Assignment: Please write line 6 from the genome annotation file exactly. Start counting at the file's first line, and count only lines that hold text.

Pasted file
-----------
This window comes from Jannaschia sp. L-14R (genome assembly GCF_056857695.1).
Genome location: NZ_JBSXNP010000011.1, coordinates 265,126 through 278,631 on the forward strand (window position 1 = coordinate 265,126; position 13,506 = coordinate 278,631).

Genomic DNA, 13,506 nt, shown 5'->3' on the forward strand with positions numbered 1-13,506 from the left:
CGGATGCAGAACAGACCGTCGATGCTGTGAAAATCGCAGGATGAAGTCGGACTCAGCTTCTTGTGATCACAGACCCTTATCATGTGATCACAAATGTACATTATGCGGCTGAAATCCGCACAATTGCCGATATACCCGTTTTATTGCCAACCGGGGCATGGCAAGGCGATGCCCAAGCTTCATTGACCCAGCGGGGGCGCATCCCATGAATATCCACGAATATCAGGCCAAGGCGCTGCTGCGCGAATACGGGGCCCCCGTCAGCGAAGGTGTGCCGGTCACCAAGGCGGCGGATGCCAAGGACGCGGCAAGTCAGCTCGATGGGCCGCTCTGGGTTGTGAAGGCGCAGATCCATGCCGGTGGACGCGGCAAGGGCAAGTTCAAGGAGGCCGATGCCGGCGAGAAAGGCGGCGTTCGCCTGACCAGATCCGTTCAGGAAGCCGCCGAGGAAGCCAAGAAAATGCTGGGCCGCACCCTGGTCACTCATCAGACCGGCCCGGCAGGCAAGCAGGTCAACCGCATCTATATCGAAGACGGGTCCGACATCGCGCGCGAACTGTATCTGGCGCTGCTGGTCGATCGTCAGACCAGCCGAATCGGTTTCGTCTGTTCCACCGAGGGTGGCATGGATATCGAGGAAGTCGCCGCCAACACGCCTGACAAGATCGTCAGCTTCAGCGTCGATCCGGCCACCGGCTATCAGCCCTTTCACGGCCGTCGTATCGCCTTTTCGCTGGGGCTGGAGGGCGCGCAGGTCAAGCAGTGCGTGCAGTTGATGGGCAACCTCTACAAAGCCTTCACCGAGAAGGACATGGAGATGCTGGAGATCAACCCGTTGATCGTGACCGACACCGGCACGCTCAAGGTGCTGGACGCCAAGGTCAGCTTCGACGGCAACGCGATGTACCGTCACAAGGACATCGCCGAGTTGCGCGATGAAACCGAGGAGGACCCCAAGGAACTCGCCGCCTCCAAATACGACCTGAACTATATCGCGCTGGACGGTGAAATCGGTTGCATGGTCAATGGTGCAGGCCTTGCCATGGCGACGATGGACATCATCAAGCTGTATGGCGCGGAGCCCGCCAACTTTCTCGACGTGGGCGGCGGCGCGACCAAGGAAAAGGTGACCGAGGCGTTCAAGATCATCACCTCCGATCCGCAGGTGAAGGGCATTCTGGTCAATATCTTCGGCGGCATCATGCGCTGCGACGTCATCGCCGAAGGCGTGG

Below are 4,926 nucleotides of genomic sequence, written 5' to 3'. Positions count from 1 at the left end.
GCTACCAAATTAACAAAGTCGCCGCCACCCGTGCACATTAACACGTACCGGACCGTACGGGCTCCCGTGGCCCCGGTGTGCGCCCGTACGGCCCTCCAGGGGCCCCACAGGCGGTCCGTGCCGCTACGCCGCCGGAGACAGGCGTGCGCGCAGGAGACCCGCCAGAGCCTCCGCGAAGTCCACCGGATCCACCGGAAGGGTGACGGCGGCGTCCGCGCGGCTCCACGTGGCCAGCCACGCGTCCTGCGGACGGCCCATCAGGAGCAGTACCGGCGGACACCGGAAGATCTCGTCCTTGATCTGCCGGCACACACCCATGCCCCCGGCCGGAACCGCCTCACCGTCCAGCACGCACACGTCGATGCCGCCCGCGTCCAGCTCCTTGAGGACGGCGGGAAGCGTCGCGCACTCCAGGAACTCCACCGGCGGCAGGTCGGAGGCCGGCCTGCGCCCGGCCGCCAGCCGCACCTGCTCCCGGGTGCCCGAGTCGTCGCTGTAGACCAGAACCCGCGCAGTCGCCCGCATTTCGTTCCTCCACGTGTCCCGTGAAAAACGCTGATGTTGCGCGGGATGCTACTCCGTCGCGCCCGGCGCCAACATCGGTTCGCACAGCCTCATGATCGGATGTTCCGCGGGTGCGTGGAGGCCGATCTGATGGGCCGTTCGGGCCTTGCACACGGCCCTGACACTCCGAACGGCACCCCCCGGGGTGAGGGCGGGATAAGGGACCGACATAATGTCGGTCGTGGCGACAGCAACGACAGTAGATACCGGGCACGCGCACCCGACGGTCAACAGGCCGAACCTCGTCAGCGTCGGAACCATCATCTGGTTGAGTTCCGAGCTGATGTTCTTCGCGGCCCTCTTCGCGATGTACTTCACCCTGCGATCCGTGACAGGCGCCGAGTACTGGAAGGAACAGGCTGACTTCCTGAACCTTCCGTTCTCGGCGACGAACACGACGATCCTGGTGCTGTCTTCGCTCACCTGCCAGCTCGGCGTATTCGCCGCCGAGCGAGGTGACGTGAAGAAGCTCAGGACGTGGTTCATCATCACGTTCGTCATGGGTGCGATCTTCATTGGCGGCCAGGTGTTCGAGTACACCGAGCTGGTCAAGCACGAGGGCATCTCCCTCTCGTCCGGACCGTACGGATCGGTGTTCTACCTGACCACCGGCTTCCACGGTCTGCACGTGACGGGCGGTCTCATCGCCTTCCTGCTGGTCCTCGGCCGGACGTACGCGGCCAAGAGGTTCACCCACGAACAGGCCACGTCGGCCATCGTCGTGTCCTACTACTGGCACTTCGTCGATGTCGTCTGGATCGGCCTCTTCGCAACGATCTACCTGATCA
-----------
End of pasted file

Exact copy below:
GCTACCAAATTAACAAAGTCGCCGCCACCCGTGCACATTAACACGTACCGGACCGTACGGGCTCCCGTGGCCCCGGTGTGCGCCCGTACGGCCCTCCAGGGGCCCCACAGGCGGTCCGTGCCGCTACGCCGCCGGAGACAGGCGTGCGCGCAGGAGACCCGCCAGAGCCTCCGCGAAGTCCACCGGATCCACCGGAAGGGTGACGGCGGCGTCCGCGCGGCTCCACGTGGCCAGCCACGCGTCCTGCGGACGGCCCATCAGGAGCAGTACCGGCGGACACCGGAAGATCTCGTCCTTGATCTGCCGGCACACACCCATGCCCCCGGCCGGAACCGCCTCACCGTCCAGCACGCACACGTCGATGCCGCCCGCGTCCAGCTCCTTGAGGACGGCGGGAAGCGTCGCGCACTCCAGGAACTCCACCGGCGGCAGGTCGGAGGCCGGCCTGCGCCCGGCCGCCAGCCGCACCTGCTCCCGGGTGCCCGAGTCGTCGCTGTAGACCAGAACCCGCGCAGTCGCCCGCATTTCGTTCCTCCACGTGTCCCGTGAAAAACGCTGATGTTGCGCGGGATGCTACTCCGTCGCGCCCGGCGCCAACATCGGTTCGCACAGCCTCATGATCGGATGTTCCGCGGGTGCGTGGAGGCCGATCTGATGGGCCGTTCGGGCCTTGCACACGGCCCTGACACTCCGAACGGCACCCCCCGGGGTGAGGGCGGGATAAGGGACCGACATAATGTCGGTCGTGGCGACAGCAACGACAGTAGATACCGGGCACGCGCACCCGACGGTCAACAGGCCGAACCTCGTCAGCGTCGGAACCATCATCTGGTTGAGTTCCGAGCTGATGTTCTTCGCGGCCCTCTTCGCGATGTACTTCACCCTGCGATCCGTGACAGGCGCCGAGTACTGGAAGGAACAGGCTGACTTCCTGAACCTTCCGTTCTCGGCGACGAACACGACGATCCTGGTGCTGTCTTCGCTCACCTGCCAGCTCGGCGTATTCGCCGCCGAGCGAGGTGACGTGAAGAAGCTCAGGACGTGGTTCATCATCACGTTCGTCATGGGTGCGATCTTCATTGGCGGCCAGGTGTTCGAGTACACCGAGCTGGTCAAGCACGAGGGCATCTCCCTCTCGTCCGGACCGTACGGATCGGTGTTCTACCTGACCACCGGCTTCCACGGTCTGCACGTGACGGGCGGTCTCATCGCCTTCCTGCTGGTCCTCGGCCGGACGTACGCGGCCAAGAGGTTCACCCACGAACAGGCCACGTCGGCCATCGTCGTGTCCTACTACTGGCACTTCGTCGATGTCGTCTGGATCGGCCTCTTCGCAACGATCTACCTGATCA